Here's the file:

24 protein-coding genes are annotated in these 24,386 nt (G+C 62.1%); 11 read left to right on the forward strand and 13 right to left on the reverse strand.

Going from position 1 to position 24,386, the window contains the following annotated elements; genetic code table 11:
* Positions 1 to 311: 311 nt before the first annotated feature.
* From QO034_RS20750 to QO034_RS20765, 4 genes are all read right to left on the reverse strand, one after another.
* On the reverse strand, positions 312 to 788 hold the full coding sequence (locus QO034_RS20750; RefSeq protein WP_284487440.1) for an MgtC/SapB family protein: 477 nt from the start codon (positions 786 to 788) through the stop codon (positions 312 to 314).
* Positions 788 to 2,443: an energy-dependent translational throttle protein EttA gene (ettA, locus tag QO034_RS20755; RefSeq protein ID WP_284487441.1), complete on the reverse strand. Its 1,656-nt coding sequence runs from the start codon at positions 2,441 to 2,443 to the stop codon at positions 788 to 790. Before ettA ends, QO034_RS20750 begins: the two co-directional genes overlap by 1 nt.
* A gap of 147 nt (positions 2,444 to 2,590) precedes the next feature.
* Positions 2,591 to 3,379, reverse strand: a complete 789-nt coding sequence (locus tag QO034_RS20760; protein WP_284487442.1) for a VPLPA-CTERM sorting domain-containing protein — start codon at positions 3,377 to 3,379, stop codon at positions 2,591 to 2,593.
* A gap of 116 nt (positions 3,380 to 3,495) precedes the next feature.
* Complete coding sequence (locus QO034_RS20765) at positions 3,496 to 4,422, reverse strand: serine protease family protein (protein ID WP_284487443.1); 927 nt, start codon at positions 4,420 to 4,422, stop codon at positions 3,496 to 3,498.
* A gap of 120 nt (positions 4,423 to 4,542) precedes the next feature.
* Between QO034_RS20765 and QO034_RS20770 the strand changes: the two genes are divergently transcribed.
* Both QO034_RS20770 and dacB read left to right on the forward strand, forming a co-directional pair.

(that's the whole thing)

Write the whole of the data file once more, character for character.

24 protein-coding genes are annotated in these 24,386 nt (G+C 62.1%); 11 read left to right on the forward strand and 13 right to left on the reverse strand.

Going from position 1 to position 24,386, the window contains the following annotated elements; genetic code table 11:
* Positions 1 to 311: 311 nt before the first annotated feature.
* From QO034_RS20750 to QO034_RS20765, 4 genes are all read right to left on the reverse strand, one after another.
* On the reverse strand, positions 312 to 788 hold the full coding sequence (locus QO034_RS20750; RefSeq protein WP_284487440.1) for an MgtC/SapB family protein: 477 nt from the start codon (positions 786 to 788) through the stop codon (positions 312 to 314).
* Positions 788 to 2,443: an energy-dependent translational throttle protein EttA gene (ettA, locus tag QO034_RS20755; RefSeq protein ID WP_284487441.1), complete on the reverse strand. Its 1,656-nt coding sequence runs from the start codon at positions 2,441 to 2,443 to the stop codon at positions 788 to 790. Before ettA ends, QO034_RS20750 begins: the two co-directional genes overlap by 1 nt.
* A gap of 147 nt (positions 2,444 to 2,590) precedes the next feature.
* Positions 2,591 to 3,379, reverse strand: a complete 789-nt coding sequence (locus tag QO034_RS20760; protein WP_284487442.1) for a VPLPA-CTERM sorting domain-containing protein — start codon at positions 3,377 to 3,379, stop codon at positions 2,591 to 2,593.
* A gap of 116 nt (positions 3,380 to 3,495) precedes the next feature.
* Complete coding sequence (locus QO034_RS20765) at positions 3,496 to 4,422, reverse strand: serine protease family protein (protein ID WP_284487443.1); 927 nt, start codon at positions 4,420 to 4,422, stop codon at positions 3,496 to 3,498.
* A gap of 120 nt (positions 4,423 to 4,542) precedes the next feature.
* Between QO034_RS20765 and QO034_RS20770 the strand changes: the two genes are divergently transcribed.
* Both QO034_RS20770 and dacB read left to right on the forward strand, forming a co-directional pair.